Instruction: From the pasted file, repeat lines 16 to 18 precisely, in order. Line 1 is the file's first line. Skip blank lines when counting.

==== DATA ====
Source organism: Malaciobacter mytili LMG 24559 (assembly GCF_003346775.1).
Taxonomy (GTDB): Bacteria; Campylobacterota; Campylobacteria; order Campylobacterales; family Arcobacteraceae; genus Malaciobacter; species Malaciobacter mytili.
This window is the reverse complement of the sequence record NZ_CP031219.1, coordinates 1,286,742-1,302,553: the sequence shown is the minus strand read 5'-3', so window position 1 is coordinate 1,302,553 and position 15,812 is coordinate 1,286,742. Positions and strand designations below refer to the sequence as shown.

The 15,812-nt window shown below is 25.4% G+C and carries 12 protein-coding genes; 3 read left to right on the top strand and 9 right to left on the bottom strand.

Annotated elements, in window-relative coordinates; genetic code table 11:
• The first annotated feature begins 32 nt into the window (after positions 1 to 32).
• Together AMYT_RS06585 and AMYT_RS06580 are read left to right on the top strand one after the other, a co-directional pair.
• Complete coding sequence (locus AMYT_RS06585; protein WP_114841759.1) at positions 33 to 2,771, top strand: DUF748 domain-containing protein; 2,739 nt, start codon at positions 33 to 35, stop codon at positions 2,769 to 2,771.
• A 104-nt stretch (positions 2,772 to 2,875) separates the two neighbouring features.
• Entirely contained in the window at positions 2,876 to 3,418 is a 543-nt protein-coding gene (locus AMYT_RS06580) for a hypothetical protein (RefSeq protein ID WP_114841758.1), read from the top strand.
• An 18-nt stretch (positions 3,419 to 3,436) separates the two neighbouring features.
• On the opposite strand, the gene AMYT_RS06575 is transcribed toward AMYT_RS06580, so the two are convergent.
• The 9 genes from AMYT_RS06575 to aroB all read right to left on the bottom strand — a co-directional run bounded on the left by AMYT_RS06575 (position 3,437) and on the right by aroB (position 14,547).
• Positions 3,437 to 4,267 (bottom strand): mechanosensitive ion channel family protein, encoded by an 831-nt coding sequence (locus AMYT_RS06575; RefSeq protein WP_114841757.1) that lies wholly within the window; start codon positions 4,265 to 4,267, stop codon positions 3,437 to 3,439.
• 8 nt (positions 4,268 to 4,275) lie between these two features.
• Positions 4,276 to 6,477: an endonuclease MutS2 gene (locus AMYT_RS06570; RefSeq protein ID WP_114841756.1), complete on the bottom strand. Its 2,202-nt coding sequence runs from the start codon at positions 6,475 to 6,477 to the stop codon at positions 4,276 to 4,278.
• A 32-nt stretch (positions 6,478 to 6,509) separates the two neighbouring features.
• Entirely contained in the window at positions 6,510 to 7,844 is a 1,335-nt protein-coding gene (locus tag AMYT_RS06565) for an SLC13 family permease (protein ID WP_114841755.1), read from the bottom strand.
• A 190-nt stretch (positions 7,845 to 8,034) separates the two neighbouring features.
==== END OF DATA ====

• Positions 4,276 to 6,477: an endonuclease MutS2 gene (locus AMYT_RS06570; RefSeq protein ID WP_114841756.1), complete on the bottom strand. Its 2,202-nt coding sequence runs from the start codon at positions 6,475 to 6,477 to the stop codon at positions 4,276 to 4,278.
• A 32-nt stretch (positions 6,478 to 6,509) separates the two neighbouring features.
• Entirely contained in the window at positions 6,510 to 7,844 is a 1,335-nt protein-coding gene (locus tag AMYT_RS06565) for an SLC13 family permease (protein ID WP_114841755.1), read from the bottom strand.